Mirimichi Lakes Golf – Millington
Bring your “A-game” this Earth Day at Mirimichi Lakes Golf. This award-winning course of more than 7,400 yards provides its visitors with an eco-friendly experience. From integrated pest management and water conservation, Mirimichi offers championship-worthy views and environmentally friendly practices for both amateur and professional level players.
Tennessee Aquarium – Chattanooga
Make a splash by visiting the Tennessee Aquarium to learn more about the Tennessee Aquarium Conservation Institute, their scientific studies and what they are doing to restore and conserve the earth’s ecosystems. Through their Global Passport Program, guests can learn more about different species from around the world and the role they play in their environment.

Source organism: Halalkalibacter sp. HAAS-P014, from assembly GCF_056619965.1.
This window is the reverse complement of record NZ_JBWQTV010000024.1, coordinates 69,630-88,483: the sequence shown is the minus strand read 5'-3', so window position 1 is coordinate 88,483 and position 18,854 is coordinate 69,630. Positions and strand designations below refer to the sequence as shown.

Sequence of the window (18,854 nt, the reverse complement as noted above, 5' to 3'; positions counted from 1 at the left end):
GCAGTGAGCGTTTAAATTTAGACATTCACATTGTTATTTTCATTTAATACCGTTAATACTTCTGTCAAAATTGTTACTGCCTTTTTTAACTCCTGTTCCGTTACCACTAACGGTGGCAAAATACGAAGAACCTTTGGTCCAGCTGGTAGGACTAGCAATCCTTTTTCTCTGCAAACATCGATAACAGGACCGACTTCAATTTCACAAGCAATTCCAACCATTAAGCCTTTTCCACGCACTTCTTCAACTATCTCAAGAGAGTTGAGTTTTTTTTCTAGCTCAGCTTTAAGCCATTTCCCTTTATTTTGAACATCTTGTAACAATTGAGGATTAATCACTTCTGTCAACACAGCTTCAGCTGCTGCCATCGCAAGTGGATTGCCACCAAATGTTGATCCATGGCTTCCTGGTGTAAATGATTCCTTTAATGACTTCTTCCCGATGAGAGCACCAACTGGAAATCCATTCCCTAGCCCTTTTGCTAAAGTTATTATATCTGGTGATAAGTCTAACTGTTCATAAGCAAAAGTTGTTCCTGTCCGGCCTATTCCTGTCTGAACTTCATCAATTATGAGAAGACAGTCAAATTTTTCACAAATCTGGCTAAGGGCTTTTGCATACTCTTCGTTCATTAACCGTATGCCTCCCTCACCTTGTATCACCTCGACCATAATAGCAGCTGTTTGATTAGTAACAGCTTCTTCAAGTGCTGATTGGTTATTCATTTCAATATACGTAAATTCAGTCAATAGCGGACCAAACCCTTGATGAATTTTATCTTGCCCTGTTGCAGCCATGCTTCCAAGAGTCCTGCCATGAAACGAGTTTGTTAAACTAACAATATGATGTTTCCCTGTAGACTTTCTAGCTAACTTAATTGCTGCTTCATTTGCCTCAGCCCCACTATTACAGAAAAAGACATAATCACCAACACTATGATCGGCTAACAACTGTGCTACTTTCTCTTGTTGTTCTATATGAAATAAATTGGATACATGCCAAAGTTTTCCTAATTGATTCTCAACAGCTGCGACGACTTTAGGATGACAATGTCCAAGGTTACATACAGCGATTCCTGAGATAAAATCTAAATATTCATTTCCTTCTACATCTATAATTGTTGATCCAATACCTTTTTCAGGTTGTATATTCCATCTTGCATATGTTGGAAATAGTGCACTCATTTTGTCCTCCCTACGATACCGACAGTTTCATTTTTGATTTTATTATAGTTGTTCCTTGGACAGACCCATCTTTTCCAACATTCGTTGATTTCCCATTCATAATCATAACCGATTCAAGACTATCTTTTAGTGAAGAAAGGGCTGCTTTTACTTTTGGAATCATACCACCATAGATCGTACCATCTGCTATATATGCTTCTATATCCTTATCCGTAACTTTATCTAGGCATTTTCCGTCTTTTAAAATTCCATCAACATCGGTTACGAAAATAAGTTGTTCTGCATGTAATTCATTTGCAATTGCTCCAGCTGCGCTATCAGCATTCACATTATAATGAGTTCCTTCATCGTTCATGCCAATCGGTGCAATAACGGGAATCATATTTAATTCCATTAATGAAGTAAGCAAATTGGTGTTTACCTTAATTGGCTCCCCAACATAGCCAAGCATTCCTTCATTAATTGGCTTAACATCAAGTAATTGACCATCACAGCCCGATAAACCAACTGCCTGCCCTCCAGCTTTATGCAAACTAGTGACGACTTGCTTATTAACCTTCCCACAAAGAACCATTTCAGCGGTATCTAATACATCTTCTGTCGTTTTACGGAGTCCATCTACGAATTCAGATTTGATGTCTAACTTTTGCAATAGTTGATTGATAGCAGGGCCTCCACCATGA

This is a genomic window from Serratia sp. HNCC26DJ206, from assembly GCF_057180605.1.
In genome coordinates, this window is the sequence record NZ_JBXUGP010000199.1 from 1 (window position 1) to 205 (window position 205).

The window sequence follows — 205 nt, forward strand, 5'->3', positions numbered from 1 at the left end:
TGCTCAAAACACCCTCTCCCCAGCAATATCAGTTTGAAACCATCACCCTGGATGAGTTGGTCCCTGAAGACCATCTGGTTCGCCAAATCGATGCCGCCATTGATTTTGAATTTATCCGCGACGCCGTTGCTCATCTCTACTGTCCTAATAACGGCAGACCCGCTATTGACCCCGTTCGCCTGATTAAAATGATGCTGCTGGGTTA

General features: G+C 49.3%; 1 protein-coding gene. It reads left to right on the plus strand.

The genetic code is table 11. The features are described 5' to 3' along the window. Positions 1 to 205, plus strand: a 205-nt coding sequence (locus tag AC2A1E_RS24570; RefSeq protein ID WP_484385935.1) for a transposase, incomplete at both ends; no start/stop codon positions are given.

Able – Nashville
While in Nashville, stop by Able, an ethical fashion brand dedicated to sustainability. The company strives to make a positive impact on the environment by using recycled packaging and mailers, repurposing discarded hides for their leather products, creating all their jewelry by hand without the harsh chemicals needed from a manufacturer and picking clothes that are made from all-natural fibers.
Tannery Knobs Mountain Bike Park – Johnson City
Guests can cycle their way through Earth Day at the Tannery Knobs Mountain Bike Park. With over 40 acres of terrain and trails, bicyclists and hikers of all ages can spend the day in the great outdoors enjoying the beauty of Johnson City.
Hike MoCo – Wartburg